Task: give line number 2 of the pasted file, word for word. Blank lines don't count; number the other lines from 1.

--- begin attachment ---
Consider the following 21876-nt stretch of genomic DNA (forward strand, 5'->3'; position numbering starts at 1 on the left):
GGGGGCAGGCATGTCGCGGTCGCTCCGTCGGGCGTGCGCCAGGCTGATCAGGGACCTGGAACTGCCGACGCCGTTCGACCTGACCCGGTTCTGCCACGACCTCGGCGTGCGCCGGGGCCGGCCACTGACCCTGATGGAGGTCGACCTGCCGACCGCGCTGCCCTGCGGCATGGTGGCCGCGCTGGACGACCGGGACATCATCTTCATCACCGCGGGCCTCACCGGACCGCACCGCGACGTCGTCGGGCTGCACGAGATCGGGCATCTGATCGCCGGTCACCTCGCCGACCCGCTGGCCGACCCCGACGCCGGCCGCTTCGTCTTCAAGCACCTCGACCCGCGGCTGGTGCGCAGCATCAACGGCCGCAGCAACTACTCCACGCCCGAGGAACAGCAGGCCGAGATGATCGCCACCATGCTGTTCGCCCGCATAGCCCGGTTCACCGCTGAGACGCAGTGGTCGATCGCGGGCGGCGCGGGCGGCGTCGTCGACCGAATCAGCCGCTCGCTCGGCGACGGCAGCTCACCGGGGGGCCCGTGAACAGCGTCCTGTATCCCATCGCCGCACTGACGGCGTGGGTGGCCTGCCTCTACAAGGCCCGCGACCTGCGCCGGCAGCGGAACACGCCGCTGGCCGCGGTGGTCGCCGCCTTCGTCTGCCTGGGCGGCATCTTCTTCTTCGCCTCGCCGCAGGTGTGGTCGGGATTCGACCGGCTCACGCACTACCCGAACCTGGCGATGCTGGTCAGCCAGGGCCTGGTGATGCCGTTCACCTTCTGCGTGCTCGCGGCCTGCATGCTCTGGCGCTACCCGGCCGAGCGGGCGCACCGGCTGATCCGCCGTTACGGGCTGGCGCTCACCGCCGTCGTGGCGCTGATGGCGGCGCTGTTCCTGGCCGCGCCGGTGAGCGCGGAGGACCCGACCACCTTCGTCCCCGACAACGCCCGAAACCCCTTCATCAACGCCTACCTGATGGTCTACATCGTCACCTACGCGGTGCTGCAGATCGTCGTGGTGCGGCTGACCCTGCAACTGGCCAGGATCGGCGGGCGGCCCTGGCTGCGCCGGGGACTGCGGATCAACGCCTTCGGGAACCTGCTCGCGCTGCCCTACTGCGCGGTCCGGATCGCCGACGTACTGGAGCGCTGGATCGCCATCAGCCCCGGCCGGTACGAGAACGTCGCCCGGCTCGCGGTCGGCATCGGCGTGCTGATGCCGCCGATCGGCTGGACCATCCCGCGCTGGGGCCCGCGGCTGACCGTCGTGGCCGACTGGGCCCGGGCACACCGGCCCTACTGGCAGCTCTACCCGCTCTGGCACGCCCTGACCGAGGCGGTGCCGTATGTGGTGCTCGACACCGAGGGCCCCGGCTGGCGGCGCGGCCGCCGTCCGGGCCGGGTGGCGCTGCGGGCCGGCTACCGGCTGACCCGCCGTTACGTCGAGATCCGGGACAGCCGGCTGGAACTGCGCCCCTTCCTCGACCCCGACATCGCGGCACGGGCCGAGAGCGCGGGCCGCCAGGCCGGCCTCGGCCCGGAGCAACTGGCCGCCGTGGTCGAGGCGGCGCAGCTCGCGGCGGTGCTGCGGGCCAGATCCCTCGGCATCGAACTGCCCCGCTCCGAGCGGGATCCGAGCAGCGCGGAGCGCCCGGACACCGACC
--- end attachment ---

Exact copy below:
GGGGGCAGGCATGTCGCGGTCGCTCCGTCGGGCGTGCGCCAGGCTGATCAGGGACCTGGAACTGCCGACGCCGTTCGACCTGACCCGGTTCTGCCACGACCTCGGCGTGCGCCGGGGCCGGCCACTGACCCTGATGGAGGTCGACCTGCCGACCGCGCTGCCCTGCGGCATGGTGGCCGCGCTGGACGACCGGGACATCATCTTCATCACCGCGGGCCTCACCGGACCGCACCGCGACGTCGTCGGGCTGCACGAGATCGGGCATCTGATCGCCGGTCACCTCGCCGACCCGCTGGCCGACCCCGACGCCGGCCGCTTCGTCTTCAAGCACCTCGACCCGCGGCTGGTGCGCAGCATCAACGGCCGCAGCAACTACTCCACGCCCGAGGAACAGCAGGCCGAGATGATCGCCACCATGCTGTTCGCCCGCATAGCCCGGTTCACCGCTGAGACGCAGTGGTCGATCGCGGGCGGCGCGGGCGGCGTCGTCGACCGAATCAGCCGCTCGCTCGGCGACGGCAGCTCACCGGGGGGCCCGTGAACAGCGTCCTGTATCCCATCGCCGCACTGACGGCGTGGGTGGCCTGCCTCTACAAGGCCCGCGACCTGCGCCGGCAGCGGAACACGCCGCTGGCCGCGGTGGTCGCCGCCTTCGTCTGCCTGGGCGGCATCTTCTTCTTCGCCTCGCCGCAGGTGTGGTCGGGATTCGACCGGCTCACGCACTACCCGAACCTGGCGATGCTGGTCAGCCAGGGCCTGGTGATGCCGTTCACCTTCTGCGTGCTCGCGGCCTGCATGCTCTGGCGCTACCCGGCCGAGCGGGCGCACCGGCTGATCCGCCGTTACGGGCTGGCGCTCACCGCCGTCGTGGCGCTGATGGCGGCGCTGTTCCTGGCCGCGCCGGTGAGCGCGGAGGACCCGACCACCTTCGTCCCCGACAACGCCCGAAACCCCTTCATCAACGCCTACCTGATGGTCTACATCGTCACCTACGCGGTGCTGCAGATCGTCGTGGTGCGGCTGACCCTGCAACTGGCCAGGATCGGCGGGCGGCCCTGGCTGCGCCGGGGACTGCGGATCAACGCCTTCGGGAACCTGCTCGCGCTGCCCTACTGCGCGGTCCGGATCGCCGACGTACTGGAGCGCTGGATCGCCATCAGCCCCGGCCGGTACGAGAACGTCGCCCGGCTCGCGGTCGGCATCGGCGTGCTGATGCCGCCGATCGGCTGGACCATCCCGCGCTGGGGCCCGCGGCTGACCGTCGTGGCCGACTGGGCCCGGGCACACCGGCCCTACTGGCAGCTCTACCCGCTCTGGCACGCCCTGACCGAGGCGGTGCCGTATGTGGTGCTCGACACCGAGGGCCCCGGCTGGCGGCGCGGCCGCCGTCCGGGCCGGGTGGCGCTGCGGGCCGGCTACCGGCTGACCCGCCGTTACGTCGAGATCCGGGACAGCCGGCTGGAACTGCGCCCCTTCCTCGACCCCGACATCGCGGCACGGGCCGAGAGCGCGGGCCGCCAGGCCGGCCTCGGCCCGGAGCAACTGGCCGCCGTGGTCGAGGCGGCGCAGCTCGCGGCGGTGCTGCGGGCCAGATCCCTCGGCATCGAACTGCCCCGCTCCGAGCGGGATCCGAGCAGCGCGGAGCGCCCGGACACCGACC